I see you come in and survey the room.
You are looking for the back row. I say hello and notice that you fill up your whole mat with your body. You are still wearing your sunglasses on your head and your socks. I invite you to take your socks off so you can feel everything. You haven’t felt anything for years and you don’t like your feet, but you comply anyway.
Throughout the class you are distracted. You are looking everywhere, at everyone. You check your toes a couple of times and even start picking at them. You drink copious amounts and sometimes just stop dead in the middle of a pose. You look everywhere but the mirror.
In savasana, you keep lifting your head like a turtle to see if it’s over. It seems like a waste of time as you are not burning any calories just lying there. You prefer not to spend too much time with yourself in this way. Better to keep busy. It is a relief when the teacher finally calls it a day.
On the way out you say, “What’s it like to teach yoga to an Elephant?”
You still have your sunglasses on your head. Is it in case the brightness of all these souls becomes too much? You prefer darkness and shadow. It seems safer there, with what you know. However, you have removed your socks. I invite you to take child’s pose or modifications and you think, “to hell with that.”
Only a loser would do that. No, you prefer to struggle through the whole class quite badly because you are trying to prove something. It takes a lot of courage for you to be here. I can smell that side of you burning—the determination in your ungainly moves.
On the way our you say, “That was great, thanks.”
You arrive a bit later than usual and your usual spot at the back is taken. I invite you to the spot in the middle and joke there are no back seats in this class. You don’t hear it because you are panicking. The only spot is between a yoga teacher and a show pony. You start to sweat and class hasn’t started. Then you hear voices from the past.
They say to you: What are you doing here? You shouldn’t have come. You will look foolish. You won’t amount to much.”
Except, they are not your voices, they are the voices of a parent, given to you when you were younger and you believed them.
Today we are doing handstand. I invite you to join in and try a 10th of the pose. But it’s too late. The voices have gotten louder and now I have pushed a new wound and you want out.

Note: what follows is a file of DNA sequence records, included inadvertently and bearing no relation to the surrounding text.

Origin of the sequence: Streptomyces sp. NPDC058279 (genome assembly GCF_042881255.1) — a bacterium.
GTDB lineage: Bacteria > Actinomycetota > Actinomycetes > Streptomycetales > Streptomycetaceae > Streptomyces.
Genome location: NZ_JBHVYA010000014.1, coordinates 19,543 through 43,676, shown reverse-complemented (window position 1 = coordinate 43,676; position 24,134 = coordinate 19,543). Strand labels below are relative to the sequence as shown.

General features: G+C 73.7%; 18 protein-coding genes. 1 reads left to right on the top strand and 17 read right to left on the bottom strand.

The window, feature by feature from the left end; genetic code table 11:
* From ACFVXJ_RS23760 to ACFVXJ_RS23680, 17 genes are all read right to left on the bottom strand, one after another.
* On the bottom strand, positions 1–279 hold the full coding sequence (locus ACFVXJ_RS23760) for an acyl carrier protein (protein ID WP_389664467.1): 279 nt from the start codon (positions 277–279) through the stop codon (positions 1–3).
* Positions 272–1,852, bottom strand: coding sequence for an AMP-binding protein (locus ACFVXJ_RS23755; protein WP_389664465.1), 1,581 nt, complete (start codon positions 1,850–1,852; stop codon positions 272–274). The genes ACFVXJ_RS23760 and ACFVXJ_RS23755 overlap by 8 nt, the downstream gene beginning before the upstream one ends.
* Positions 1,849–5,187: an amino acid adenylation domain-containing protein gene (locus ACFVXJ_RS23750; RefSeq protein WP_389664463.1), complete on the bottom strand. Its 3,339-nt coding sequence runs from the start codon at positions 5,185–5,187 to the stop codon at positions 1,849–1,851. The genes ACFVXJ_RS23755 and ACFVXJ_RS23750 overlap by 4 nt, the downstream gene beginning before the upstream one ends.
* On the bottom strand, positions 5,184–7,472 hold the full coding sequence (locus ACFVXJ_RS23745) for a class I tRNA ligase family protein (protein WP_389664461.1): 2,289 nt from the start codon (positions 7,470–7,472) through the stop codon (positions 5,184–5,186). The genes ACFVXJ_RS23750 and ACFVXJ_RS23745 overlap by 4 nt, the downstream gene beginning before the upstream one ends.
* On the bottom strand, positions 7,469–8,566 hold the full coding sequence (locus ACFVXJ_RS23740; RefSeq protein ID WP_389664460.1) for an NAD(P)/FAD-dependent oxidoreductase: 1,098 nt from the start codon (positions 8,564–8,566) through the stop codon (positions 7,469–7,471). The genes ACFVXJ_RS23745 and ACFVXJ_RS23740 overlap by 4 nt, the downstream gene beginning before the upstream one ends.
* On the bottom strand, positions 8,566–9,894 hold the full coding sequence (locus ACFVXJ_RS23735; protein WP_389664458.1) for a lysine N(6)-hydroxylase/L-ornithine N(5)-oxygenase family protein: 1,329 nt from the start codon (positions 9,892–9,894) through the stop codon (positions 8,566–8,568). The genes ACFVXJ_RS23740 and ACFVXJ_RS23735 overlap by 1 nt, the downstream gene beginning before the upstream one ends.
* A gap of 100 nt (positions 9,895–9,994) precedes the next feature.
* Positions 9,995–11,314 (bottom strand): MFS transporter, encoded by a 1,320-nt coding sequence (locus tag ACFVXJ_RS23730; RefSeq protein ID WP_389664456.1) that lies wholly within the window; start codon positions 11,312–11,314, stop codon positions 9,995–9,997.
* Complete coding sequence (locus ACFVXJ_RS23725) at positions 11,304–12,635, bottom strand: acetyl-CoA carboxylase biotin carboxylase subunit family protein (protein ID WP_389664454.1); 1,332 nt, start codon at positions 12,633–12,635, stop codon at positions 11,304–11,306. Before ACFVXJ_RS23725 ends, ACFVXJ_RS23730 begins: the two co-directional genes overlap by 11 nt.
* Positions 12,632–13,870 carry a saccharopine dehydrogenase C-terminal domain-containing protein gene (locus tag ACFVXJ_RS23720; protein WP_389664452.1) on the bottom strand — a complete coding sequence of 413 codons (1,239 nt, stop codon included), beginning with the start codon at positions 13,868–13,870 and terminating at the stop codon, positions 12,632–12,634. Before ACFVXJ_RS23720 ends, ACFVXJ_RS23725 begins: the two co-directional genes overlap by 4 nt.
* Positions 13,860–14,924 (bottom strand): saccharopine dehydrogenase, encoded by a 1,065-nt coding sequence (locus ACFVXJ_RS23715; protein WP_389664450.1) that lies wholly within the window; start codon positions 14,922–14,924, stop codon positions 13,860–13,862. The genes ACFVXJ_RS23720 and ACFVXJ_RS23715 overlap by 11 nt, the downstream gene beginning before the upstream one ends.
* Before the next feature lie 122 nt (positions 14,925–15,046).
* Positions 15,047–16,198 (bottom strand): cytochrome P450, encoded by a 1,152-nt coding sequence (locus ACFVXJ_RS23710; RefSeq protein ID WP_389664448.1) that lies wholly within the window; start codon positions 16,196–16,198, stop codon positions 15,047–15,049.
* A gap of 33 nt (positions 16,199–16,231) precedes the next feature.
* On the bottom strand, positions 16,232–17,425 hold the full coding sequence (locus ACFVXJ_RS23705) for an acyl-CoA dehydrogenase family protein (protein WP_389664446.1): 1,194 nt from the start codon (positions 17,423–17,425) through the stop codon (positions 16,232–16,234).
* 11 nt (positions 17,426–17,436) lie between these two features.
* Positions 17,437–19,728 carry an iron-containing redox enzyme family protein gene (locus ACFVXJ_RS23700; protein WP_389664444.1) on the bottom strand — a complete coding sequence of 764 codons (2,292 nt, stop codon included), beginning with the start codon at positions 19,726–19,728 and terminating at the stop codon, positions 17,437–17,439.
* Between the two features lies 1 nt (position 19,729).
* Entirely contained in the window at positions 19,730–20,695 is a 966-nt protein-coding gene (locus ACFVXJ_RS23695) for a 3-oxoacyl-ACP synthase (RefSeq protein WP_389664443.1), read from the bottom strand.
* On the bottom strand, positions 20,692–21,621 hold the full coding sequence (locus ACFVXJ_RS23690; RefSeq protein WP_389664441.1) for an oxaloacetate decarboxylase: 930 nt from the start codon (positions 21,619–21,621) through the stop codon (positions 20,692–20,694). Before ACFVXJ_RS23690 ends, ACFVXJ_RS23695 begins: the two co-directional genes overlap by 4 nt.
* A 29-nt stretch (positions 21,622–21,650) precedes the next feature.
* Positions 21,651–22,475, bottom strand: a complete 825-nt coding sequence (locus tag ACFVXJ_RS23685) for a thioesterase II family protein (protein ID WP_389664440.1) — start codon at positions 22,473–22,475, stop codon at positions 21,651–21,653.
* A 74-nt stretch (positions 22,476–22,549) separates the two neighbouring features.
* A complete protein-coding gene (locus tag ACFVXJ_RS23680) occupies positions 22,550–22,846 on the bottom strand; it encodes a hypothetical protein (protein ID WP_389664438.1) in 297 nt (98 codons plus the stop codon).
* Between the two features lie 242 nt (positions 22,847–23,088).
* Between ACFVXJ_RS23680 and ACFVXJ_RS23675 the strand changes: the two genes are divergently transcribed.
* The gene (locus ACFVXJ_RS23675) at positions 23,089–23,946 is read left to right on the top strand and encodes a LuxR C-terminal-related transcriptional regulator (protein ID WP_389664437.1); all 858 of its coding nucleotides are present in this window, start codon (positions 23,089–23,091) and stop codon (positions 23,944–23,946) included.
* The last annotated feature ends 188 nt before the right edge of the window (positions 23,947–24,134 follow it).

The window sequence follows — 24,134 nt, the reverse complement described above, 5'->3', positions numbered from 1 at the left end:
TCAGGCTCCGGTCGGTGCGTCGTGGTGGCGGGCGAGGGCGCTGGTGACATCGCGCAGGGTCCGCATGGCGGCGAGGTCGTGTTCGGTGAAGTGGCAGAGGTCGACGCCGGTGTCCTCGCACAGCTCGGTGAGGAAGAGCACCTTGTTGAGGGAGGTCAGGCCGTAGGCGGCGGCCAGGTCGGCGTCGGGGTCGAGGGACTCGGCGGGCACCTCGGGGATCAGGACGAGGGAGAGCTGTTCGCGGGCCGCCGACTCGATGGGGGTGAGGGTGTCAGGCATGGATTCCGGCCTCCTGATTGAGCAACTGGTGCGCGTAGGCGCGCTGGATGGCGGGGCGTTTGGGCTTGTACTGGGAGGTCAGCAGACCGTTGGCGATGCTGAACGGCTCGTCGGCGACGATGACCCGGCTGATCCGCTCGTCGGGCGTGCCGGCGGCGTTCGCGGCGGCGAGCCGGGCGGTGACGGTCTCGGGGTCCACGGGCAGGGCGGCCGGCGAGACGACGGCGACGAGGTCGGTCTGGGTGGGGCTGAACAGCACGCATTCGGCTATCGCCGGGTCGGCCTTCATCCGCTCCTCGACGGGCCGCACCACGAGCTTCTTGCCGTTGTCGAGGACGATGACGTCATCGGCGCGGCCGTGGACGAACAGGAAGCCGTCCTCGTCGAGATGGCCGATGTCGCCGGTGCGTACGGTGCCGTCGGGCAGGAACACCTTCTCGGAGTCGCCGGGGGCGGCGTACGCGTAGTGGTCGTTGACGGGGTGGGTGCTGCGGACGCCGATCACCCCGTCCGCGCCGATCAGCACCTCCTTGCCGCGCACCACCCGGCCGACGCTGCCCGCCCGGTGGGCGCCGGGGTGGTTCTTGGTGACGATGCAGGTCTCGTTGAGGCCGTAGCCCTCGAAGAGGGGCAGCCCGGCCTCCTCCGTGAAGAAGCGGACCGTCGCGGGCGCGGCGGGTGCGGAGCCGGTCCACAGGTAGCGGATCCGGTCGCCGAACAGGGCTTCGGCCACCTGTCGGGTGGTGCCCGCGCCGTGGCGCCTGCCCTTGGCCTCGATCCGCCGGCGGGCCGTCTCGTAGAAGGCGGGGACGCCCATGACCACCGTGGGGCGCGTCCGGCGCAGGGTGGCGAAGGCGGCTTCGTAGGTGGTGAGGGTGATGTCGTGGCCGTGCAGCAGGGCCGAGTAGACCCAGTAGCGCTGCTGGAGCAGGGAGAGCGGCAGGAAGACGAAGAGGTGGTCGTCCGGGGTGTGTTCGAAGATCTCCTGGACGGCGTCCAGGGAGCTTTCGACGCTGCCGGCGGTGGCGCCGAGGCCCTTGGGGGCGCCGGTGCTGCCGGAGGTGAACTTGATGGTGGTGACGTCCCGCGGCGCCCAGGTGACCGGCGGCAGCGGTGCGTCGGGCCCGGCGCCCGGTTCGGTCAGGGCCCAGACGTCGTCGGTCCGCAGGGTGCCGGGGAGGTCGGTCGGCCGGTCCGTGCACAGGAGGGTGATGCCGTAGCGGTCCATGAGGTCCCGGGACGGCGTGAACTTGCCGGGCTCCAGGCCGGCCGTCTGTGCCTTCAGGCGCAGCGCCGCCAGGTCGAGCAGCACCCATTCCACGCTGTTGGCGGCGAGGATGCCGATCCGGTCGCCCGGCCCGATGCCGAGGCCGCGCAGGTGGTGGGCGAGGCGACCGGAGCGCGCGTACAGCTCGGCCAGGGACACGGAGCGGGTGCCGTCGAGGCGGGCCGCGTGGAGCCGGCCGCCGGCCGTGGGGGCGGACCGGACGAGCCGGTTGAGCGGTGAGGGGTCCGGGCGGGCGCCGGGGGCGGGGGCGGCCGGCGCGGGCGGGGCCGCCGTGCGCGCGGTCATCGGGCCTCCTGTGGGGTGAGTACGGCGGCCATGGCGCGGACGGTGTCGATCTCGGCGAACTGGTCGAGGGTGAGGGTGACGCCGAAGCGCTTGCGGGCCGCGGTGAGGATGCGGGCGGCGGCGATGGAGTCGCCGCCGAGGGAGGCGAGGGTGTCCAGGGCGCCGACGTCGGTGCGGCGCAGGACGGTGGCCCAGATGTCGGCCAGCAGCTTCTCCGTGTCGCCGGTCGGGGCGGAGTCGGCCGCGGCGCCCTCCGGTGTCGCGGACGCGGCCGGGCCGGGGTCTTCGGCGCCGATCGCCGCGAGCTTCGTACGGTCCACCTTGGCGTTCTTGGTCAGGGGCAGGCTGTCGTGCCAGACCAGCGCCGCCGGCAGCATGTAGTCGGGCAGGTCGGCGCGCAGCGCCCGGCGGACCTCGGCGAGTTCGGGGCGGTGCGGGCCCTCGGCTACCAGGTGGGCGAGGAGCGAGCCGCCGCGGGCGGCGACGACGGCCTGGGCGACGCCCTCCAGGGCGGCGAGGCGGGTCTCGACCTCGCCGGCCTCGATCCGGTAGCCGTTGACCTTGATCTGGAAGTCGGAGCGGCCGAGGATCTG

As you run out you say, “Go to hell.’
It’s a stampede.
You are not wearing your sunglasses. Maybe you feel some brightness, some lightness? I adjust you in a pose and your body clenches. I feel this, but I am big enough today to hold a space for both of us, to hold with my hands and keep this safe for you. Your body starts to soften. You have never been touched this way. It is a new experience and you start to crave it. You have discovered a hunger deep down within you for connection.
On the way out you say, “I feel much better, I needed that.”
You are taking the lower options, when you need it. You are starting to be kind to yourself and respect your body. You are more in your body. You fidget less and you breathe more. We do fish pose. Your head is tilted back and your neck is wide open to the sky. I ask you to let out everything that you have never said, everything that is holding you back from being the best version of yourself.
You start crying, it’s torrential, like a flood. You don’t have your glasses to cover your eyes and everyone can hear you. You’ve stopped hiding.
On the way out you say, “I don’t know what came over me, thank you.”
I see you and all variations of you because what is in you, is in me. The anger, frustration, tears and self talk. You hide all of this under your mass of flesh and I deflect all of it off my hard angular body like a warrior. So there is no difference between you and me. You are my mirror to the world. What you see and experience and feel, I feel also.
I don’t see an elephant.
I see you.
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Assistant Ed: Steph Richard/Ed: Sara Crolick
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